Agency Tips: 7 Steps for Communicating Bad News

By Hayley Cummings | @Hanapin | Associate Director of Paid Search at Hanapin Marketing

If you are part of an agency, and tasked with communicating bad news to clients, you know it can be difficult. Bad news can mean a variety of things. Some of which include:


  • Communicating employee turnover and account team transitions
  • Poor account performance
  • Mistakes made within the account
  • Issues with scope of work
  • Communication or relationship issues
  • Invoice or agreement confusion


I’ve outlined 7 steps for dealing with these issues.


1. Organize Your Thoughts Before Speaking With The Client


You only have one chance to get it right, so make sure you are as prepared as possible. Understand all sides of the issues. This may mean having a one-on-one with each of the players involved. If appropriate, you may want to have everyone in the room together for a group discussion. The goal is to peel back the layers of the issue and uncover any pieces of information that could help you prepare for your conversation. When you feel you fully understand the situation take some notes to help guide the discussion. Have these ready for reference.


2. Don’t Sugar Coat The Issue


A quick way to loose you client’s respect is to downplay an issue that is important to them. This doesn’t mean take ownership of everything that have lead to the issue, however, leading with ‘I understand why this is a priority for you, and it is for me as well’ can help diffuse combative energy. An apology for an oversight can go a long way. Let the client know that their business is very important to the agency and that it is a top priority to get this issue resolved as soon as possible. Understanding what the agency is at fault for, prior to the conversation (in previous step), will help you prepare for what you are willing to offer in the way of correcting the issue.


3. Have Solutions Ready


It’s important to acknowledge the issue, but that transparency won’t go far with out a way to solve it. Be prepared for all of the things a client could ask for. Know what you are willing to do and what you’re not able to provide. Also, understand why you cannot provide certain things, so you can explain to the client. Continue the transparency by being frank about why you are not able to give them what they want. Particularly when it comes to scope of work or agreements. If you can not only sit in their seat, but bring them over to your side as well, you will have a better chance of coming to an agreement that works for both parties.


4. Pick Up The Phone!


If you have been in the driver’s seat during one of these conversations you know that there is a right and wrong way to handle things. The first thing you can do to ensure you protect your client’s interest is to make every attempt to handle via phone. While email is a great day-to-day means of communication and is expectable for most situations, when delivering bad news speaking directly with your client usually conveys the value you place on the relationship. It can also ensure that your intentions are received in the way you intend them to.


5. Try Turning Around The Solution As Quickly As Possible


If you cannot execute on a solution immediately, make sure that all of the necessary resources are lined up to conclude it as soon as possible. Regardless of the issue, it is important to deliver on what is promised as well as the priority level you conveyed. Speedy execution will help contain the issue and reduce the amount of time it has to affect the relationship. This may require you to take a look at other deliverables on your plate and delegate so that you can proactively remove roadblocks that would prolong the issue.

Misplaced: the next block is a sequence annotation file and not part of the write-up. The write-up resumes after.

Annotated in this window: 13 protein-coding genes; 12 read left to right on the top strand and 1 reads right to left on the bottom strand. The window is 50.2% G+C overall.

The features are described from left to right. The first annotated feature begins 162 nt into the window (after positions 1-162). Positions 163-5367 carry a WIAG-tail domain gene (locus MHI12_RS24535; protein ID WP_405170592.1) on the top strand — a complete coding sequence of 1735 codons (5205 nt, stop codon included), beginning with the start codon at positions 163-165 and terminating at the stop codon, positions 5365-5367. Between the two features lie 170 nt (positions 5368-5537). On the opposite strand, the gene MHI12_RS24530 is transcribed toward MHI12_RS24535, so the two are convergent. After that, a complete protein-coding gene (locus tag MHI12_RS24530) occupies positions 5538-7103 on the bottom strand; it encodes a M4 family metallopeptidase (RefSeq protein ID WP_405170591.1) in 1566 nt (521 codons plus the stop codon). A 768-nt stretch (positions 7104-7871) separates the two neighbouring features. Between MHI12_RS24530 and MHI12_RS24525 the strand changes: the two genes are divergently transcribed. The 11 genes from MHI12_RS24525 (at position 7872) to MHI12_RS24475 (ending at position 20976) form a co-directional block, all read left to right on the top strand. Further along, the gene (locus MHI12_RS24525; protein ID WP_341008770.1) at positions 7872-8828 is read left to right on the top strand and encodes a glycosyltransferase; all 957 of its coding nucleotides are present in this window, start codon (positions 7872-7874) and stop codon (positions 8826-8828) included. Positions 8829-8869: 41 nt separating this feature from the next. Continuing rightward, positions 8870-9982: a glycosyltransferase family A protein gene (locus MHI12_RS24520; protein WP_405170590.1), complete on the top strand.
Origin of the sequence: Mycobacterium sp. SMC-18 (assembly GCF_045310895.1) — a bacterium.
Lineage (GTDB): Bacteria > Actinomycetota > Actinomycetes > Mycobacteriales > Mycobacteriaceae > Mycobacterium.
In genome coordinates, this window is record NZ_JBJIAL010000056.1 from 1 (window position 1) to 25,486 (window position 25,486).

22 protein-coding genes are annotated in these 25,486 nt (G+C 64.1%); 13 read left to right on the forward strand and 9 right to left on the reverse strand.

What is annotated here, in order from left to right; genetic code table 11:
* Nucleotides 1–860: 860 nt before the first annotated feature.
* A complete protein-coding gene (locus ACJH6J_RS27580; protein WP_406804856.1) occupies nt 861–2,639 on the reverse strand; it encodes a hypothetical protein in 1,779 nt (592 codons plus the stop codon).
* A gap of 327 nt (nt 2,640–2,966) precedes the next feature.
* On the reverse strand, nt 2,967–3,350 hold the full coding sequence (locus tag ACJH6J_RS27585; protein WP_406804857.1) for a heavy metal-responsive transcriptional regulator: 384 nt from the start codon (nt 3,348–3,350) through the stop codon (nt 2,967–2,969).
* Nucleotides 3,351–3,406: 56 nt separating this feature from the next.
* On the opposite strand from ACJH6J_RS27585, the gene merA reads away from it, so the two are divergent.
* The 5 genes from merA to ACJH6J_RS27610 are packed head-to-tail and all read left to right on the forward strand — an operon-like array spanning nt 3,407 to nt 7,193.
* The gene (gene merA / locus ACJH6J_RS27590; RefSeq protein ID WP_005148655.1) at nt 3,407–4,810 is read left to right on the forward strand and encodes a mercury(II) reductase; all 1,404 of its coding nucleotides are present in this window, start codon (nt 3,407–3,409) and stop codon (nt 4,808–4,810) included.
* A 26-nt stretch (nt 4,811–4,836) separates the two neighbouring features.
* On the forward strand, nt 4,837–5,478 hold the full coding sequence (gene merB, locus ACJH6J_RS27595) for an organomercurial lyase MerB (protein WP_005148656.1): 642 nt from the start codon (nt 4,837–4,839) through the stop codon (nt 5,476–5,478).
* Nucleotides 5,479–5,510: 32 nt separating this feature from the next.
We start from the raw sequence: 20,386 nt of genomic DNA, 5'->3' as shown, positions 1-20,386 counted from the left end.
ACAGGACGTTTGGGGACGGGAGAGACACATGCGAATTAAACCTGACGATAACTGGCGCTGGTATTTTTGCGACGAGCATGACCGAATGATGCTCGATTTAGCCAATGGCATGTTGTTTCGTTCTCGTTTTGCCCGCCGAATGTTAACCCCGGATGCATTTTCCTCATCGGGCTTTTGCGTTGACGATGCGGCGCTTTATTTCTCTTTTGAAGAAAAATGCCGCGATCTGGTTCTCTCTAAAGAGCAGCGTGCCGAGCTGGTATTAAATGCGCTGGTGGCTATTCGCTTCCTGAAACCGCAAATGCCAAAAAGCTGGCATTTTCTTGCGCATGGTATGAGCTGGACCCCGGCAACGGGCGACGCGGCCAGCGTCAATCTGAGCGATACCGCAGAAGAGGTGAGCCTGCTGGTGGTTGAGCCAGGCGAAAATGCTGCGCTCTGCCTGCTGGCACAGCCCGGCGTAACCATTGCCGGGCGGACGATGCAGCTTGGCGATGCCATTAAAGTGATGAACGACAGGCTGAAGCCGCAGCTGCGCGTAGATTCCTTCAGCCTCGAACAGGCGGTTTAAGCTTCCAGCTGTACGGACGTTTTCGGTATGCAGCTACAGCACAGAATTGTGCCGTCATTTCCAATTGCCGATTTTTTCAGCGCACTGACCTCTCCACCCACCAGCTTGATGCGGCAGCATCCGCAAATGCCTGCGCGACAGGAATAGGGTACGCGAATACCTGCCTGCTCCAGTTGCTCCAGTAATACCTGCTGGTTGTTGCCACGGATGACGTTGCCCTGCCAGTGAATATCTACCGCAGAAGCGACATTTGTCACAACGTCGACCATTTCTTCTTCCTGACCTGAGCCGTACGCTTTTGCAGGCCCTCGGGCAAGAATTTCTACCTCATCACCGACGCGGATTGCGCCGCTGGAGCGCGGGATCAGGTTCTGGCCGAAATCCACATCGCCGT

6. Put In Writing


Once you have delivered a solution and (or) provided the necessary items in order to wrap up the issue, it’s time to put the bow on top. That is the email that includes all of the details around the solution. Be sure to include any vital pieces of information that, if forgotten or not followed through on, could bring up the issue again. Getting everything in writing is also a great way to help the client organize the details and do a little bit of the work for them.


7. Check – In


After you have wrapped everything up and put a bow on top, set a calendar reminder to follow up. This follow up could be in a few days or a couple weeks, but the key is that you follow up in the appropriate amount of time for the issue. The goal is to check in after the new plan has had time to breathe and expose any opportunities for improvement. This doesn’t meant that you will have to rewrite the agreement or make any large changes to the plan, because you have likely delivered the best solution possible and it is more about giving the client the opportunity to give feedback. If they do voice concerns that are actionable, make sure to execute quickly and communicate anything important to the rest of the team as needed.


Final Thoughts


The most important part of client communication is to understand the client’s needs. What state is their business in? Are they profitable? Are there internal stresses that the client is dealing with that could create friction within the agency relationship? Asking these questions will help you sit in the seat of the client, and help add context around their concerns.


Make sure during every conversation you are giving it 110% of your attention. If you are distracted or unorganized it will be obvious and chip away at your client’s trust. Make sure the client knows their value to your agency. Do this, not just through the quality of your work, but also by actually saying the words. This will go a long way and set the stage for positive and honest communication in the future.